It all started with Grand Theft Auto... "the sandbox game". When GTAIII first hit, the concept was sooo next-gen: "you can do anything in this game. It's beyond genre-definition. It's revolutionary!". Technologically and conceptually, yes, the GTA games (and a handful of the so-called "GTA clones") were groundbreaking, but do we really need to do EVERYTHING in one game?If you think about it, GTA was revolutionary primarily just in the way it combined genres. In essence, it was just an action/adventure+racing game. Oh, and it was big. We're getting to the point now, though, where most games are big, and a lot of genres are breaking out of their molds because, technologically, they can. Sure, let's throw some running around into our racing game, or some deep story into our shooter, or some minigames into our adventure game. These are all enriching to genres if done right, but I think we should just shoot the concept of a "sandbox" game in the foot right now.
Developers who jump on this bandwagon need to remember that calling your game a "sandbox" game really means that its defining characteristic is that it is big and manipulable. C'mon, so is Second Life... and look at the sort of "creativity" that goes on there. I really enjoyed (as did many critics) the recent XBox 360 hit Crackdown, because it accepted limitations. The developers focused on action and draw-distance in the game, at the reasonable expense of a long, complicated plot.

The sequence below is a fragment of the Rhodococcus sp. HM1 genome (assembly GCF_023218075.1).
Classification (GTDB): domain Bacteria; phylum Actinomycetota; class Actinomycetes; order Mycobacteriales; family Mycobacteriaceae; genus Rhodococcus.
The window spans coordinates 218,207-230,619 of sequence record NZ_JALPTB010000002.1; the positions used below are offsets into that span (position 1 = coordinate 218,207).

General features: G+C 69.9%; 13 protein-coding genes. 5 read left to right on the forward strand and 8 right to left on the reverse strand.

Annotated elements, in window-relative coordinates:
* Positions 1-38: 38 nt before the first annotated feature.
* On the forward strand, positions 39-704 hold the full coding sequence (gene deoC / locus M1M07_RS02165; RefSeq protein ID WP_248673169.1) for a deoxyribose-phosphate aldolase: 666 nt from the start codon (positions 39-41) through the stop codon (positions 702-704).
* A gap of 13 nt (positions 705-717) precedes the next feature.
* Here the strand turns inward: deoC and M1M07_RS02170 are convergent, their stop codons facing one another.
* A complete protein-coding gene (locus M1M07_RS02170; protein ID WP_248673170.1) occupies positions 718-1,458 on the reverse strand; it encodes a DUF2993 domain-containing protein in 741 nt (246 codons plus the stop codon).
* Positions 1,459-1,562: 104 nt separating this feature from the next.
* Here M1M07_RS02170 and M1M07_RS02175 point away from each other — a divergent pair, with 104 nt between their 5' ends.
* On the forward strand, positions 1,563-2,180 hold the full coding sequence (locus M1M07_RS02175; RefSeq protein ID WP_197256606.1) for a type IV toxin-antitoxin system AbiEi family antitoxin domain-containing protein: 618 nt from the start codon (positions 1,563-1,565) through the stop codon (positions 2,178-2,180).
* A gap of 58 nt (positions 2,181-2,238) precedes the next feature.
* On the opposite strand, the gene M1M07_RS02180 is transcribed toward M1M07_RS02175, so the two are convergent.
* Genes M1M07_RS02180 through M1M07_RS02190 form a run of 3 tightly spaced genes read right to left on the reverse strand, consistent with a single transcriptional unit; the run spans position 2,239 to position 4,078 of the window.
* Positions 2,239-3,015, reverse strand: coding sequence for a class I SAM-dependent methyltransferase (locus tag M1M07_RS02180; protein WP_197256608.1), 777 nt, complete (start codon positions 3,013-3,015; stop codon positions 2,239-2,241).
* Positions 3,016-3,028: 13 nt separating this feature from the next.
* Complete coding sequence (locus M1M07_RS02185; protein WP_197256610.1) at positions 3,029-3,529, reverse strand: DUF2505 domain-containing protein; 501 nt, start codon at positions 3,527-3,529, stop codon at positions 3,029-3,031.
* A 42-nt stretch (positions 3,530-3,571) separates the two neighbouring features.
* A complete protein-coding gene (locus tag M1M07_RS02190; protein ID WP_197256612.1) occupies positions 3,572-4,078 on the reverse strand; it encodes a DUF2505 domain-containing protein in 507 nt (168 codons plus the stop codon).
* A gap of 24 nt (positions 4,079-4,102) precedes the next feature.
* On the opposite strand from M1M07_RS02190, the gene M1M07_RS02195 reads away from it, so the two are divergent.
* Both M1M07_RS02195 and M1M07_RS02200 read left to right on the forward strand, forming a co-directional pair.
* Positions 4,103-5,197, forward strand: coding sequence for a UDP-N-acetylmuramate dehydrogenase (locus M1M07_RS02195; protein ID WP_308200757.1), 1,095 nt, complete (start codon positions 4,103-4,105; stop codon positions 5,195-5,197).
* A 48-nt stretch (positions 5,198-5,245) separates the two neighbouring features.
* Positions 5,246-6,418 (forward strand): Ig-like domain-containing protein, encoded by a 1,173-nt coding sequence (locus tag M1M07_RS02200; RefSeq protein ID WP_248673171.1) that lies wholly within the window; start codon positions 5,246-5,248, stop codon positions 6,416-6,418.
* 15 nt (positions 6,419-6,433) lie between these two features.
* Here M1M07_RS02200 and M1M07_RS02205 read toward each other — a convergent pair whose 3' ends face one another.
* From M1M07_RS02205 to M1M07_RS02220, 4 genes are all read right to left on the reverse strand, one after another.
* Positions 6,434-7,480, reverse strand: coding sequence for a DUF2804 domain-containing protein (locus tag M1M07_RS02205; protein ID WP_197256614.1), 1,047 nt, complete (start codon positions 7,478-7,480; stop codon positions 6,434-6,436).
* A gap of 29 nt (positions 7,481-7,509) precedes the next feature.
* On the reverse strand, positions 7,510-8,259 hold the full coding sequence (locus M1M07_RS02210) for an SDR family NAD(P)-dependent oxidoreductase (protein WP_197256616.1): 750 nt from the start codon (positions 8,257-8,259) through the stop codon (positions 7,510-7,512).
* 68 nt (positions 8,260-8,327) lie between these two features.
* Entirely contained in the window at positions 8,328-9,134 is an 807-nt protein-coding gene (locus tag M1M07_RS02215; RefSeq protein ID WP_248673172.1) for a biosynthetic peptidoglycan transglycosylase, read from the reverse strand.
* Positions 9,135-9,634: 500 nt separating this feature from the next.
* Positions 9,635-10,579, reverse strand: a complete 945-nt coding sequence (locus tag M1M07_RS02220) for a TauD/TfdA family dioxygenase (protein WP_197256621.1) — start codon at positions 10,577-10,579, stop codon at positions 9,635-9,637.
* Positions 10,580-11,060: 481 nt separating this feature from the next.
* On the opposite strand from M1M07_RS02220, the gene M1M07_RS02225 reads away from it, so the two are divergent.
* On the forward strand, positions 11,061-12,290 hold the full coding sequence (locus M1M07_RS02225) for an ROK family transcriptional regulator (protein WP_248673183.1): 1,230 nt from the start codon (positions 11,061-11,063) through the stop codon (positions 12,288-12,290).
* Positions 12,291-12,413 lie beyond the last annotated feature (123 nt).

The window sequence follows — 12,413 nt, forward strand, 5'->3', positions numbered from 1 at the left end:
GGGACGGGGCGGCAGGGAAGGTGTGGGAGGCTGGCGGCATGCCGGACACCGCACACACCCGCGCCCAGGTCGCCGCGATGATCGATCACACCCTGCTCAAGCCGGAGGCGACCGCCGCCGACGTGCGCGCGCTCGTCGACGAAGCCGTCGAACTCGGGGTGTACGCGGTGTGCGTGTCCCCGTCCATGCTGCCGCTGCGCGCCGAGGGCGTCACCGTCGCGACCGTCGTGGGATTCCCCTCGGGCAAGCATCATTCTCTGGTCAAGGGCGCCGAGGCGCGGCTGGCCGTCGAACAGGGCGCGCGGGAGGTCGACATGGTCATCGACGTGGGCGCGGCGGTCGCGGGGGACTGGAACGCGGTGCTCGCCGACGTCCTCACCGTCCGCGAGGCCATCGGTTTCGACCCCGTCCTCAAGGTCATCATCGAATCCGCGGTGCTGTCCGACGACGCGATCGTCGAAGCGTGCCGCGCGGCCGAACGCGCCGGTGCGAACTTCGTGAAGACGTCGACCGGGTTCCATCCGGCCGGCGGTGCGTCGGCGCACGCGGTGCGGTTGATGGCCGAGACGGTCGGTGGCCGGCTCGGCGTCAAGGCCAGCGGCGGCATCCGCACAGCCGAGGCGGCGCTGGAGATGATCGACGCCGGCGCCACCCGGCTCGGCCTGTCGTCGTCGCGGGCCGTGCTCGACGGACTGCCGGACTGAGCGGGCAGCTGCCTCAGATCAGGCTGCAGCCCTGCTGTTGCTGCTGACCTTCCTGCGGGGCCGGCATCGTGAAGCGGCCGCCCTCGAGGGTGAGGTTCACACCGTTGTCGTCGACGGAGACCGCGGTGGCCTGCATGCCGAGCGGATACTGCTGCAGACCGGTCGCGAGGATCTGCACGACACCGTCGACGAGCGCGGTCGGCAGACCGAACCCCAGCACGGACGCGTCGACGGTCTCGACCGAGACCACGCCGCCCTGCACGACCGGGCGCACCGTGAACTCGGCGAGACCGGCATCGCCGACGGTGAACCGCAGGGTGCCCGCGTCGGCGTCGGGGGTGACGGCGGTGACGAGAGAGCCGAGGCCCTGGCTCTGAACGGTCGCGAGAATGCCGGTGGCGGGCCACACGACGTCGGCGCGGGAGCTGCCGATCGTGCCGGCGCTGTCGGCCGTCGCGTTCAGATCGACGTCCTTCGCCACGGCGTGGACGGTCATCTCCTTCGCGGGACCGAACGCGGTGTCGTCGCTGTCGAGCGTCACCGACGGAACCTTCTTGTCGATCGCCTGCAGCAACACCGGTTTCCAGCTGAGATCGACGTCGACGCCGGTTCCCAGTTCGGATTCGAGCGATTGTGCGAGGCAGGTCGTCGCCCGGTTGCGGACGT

Just because a game can be huge and varied doesn't mean it has to be. I waited until San Andreas to actually buy a GTAIII game, and I got sick of it, because, honestly, it was too damn big. Sometimes it would take over 5 minutes just to get to a meeting point for the plot line, and 4/5 "missions" ultimately had absolutely nothing to do with the main plot line. For me, the game got old before I even reached the third city.
Let me leave this post with two arbitrary examples -- Katamari Damacy. Take a game like this, where the only thing you do is roll a ball around and collect objects that are smaller than you. I'm sure tons of people might have thought, "Hey, this game would be a lot better if it had minigames like bowling a Katamari or letting you destroy cities with the King's lasers." Don't listen to these people, my friends. Sometimes it's best to leave a game to one function for gamers to enjoy. Would Super Mario have been better if Mario had a rifle or a car? Nobody knows for sure, but it sure as hell could have been worse.